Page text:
Doctoral Researcher Ahmad Abu-Akel (pictured right) has had his paper accepted by the Journal of Abnormal Psychology. He has conducted research into the effect on metacognition, of comorbid psychopathy in schizophrenic patients with a history of criminal offending.
The findings from the current study provide the first insight into a group of patients that so far has been dubbed ‘unrecognized subtype of schizophrenia’.
Metacognition refers to the ability to monitor and control cognitive processes involved in reflection on one’s thoughts and learning. It has been linked to violent tendencies in both schizophrenia and psychopathy, but for different reasons. On the one hand, schizophrenia is associated with deficits in metacognition. It has been suggested that these deficits may contribute to violence, as they may lead to the misperception of other’s intentions as threatening. In contrast, metacognition appears intact in psychopathy, which may enable psychopaths to understand how to manipulate and extort their victims. This poses a conundrum as to how these contrasting metacognitive profiles can co-exist in the same individual.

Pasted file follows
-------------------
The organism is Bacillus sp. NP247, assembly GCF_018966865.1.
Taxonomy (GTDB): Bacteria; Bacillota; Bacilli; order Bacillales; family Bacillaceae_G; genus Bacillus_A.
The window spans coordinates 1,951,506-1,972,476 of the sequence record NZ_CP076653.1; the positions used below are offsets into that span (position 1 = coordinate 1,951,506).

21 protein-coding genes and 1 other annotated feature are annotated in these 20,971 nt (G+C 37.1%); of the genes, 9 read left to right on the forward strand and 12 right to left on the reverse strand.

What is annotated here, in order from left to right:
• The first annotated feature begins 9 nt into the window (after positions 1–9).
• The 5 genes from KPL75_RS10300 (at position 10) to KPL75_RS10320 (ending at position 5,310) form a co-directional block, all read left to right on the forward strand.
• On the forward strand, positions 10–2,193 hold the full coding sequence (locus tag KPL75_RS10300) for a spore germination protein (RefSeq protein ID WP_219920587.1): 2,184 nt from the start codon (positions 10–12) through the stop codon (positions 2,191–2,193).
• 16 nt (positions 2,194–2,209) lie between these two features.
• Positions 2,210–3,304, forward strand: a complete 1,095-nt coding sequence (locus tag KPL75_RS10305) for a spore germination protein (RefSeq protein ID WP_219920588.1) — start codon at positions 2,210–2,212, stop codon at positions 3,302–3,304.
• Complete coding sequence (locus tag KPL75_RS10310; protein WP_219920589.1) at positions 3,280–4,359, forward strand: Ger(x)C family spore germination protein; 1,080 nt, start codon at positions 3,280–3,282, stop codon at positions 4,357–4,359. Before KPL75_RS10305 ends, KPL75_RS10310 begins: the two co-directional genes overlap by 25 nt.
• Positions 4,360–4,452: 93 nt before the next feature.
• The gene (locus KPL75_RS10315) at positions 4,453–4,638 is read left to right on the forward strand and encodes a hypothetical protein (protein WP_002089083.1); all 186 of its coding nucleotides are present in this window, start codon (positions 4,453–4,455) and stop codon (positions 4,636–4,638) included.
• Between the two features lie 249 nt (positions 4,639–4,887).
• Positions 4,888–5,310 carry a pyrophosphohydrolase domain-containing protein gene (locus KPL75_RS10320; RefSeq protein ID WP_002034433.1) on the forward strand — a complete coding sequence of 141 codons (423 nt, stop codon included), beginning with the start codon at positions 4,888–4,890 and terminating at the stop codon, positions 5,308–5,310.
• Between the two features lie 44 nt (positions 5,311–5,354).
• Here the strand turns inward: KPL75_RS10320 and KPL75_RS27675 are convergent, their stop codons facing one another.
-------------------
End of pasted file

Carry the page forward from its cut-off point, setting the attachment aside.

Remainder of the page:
By assessing both psychopathy and metacognition in a group of schizophrenia patients with a history of criminal offending, the study identified a subgroup of patients with extreme psychopathy in whom metacognition is relatively intact. Nonetheless, the Mastery domain of metacognition, which refers to the ability to use one’s own mental states to solve social and psychological dilemmas, appears dysfunctional. The results suggest that the relative preservation of metacognitive abilities in schizophrenic patients with extreme levels of psychopathy may contribute to their offending behavior as it may enable them to understand how to manipulate and extort their victims. However, enhancing the Mastery domain of metacognition in these patients may attenuate this offending behavior.
Abu-Akel, A., Heinke, D., Gillespie, S., Mitchell, I., Bo, S. (In press, 2015). Metacognitive impairments in schizophrenia are arrested at extreme levels of psychopathy: The cut-off effect. Journal of Abnormal Psychology. http://dx.doi.org/10.1037/abn0000096